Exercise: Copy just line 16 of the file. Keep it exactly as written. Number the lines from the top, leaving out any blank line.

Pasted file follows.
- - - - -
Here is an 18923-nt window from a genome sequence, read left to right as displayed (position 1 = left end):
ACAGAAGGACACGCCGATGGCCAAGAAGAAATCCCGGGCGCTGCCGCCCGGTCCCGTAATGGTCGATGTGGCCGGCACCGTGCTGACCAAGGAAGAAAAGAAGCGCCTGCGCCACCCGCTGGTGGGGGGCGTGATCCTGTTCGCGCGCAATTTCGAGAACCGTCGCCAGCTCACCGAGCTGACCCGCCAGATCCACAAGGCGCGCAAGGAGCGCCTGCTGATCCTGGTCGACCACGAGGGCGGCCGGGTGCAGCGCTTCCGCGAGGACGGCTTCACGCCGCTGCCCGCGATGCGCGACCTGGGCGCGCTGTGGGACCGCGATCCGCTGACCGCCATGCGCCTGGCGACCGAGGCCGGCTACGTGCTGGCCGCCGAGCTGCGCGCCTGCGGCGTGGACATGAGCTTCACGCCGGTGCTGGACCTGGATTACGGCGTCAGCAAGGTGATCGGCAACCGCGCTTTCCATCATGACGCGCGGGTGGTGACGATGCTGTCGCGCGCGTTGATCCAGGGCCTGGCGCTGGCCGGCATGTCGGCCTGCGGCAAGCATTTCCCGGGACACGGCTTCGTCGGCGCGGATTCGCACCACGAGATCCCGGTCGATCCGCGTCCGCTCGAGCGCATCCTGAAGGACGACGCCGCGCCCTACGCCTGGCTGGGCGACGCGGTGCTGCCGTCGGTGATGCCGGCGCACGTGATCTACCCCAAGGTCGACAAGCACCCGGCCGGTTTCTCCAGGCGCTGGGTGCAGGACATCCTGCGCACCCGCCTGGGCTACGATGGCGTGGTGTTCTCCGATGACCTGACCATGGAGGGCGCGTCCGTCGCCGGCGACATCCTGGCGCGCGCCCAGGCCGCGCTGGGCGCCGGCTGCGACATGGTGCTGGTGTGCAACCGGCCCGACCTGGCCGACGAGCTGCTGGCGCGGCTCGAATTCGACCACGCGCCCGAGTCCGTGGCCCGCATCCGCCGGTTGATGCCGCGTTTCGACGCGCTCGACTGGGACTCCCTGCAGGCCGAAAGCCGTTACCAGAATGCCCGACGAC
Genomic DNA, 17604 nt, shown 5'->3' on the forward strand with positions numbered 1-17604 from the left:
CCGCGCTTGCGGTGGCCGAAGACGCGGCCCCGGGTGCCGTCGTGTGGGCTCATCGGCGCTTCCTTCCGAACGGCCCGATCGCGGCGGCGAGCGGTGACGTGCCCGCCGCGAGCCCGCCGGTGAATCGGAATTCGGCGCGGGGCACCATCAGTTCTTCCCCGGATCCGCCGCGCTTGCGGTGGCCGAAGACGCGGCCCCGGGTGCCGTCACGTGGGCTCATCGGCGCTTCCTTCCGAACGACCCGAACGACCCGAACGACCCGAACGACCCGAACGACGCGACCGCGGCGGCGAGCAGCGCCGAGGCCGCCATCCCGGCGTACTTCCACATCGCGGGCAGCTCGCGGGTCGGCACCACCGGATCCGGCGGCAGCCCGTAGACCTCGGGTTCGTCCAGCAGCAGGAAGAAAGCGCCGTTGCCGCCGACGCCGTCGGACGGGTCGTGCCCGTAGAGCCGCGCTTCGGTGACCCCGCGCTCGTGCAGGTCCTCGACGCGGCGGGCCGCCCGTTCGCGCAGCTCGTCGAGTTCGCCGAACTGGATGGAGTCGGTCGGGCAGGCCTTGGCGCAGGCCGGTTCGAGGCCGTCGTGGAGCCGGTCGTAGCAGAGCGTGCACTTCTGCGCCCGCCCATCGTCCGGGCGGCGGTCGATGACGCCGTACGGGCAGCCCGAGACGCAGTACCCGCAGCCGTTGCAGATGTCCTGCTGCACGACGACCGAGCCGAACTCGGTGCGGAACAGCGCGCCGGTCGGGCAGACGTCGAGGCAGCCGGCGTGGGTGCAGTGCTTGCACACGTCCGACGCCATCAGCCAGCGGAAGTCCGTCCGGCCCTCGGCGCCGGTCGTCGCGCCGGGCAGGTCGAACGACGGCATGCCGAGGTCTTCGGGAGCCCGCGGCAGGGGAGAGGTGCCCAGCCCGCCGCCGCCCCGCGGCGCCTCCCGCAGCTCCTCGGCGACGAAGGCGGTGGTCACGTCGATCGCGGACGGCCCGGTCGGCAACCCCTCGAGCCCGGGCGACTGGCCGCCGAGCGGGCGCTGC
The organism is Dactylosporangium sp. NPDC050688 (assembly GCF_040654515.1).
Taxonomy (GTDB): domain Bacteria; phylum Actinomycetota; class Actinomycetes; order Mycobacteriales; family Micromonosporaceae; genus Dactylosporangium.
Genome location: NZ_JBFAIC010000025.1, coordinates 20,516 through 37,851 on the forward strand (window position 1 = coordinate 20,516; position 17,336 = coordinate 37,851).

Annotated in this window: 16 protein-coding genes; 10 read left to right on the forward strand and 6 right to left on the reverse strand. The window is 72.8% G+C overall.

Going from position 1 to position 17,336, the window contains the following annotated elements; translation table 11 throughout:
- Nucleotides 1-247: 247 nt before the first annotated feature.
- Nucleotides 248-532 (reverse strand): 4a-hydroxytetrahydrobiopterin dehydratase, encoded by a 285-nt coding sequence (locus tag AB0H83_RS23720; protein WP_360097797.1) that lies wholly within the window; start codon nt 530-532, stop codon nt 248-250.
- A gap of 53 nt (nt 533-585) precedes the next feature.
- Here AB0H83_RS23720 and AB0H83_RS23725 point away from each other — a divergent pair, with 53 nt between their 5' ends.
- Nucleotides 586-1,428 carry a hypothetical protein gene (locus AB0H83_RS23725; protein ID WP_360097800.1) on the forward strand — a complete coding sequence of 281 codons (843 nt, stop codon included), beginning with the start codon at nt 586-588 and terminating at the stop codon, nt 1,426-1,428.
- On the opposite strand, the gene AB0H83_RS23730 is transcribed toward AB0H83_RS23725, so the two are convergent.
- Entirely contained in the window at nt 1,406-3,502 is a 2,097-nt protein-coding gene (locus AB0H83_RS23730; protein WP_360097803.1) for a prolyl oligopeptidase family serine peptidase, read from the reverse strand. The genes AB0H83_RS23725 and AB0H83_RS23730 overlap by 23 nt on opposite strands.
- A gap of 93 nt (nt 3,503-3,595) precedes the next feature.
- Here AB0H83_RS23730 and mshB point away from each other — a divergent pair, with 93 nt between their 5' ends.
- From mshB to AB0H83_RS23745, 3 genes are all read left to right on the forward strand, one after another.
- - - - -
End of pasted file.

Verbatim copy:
- Entirely contained in the window at nt 1,406-3,502 is a 2,097-nt protein-coding gene (locus AB0H83_RS23730; protein WP_360097803.1) for a prolyl oligopeptidase family serine peptidase, read from the reverse strand. The genes AB0H83_RS23725 and AB0H83_RS23730 overlap by 23 nt on opposite strands.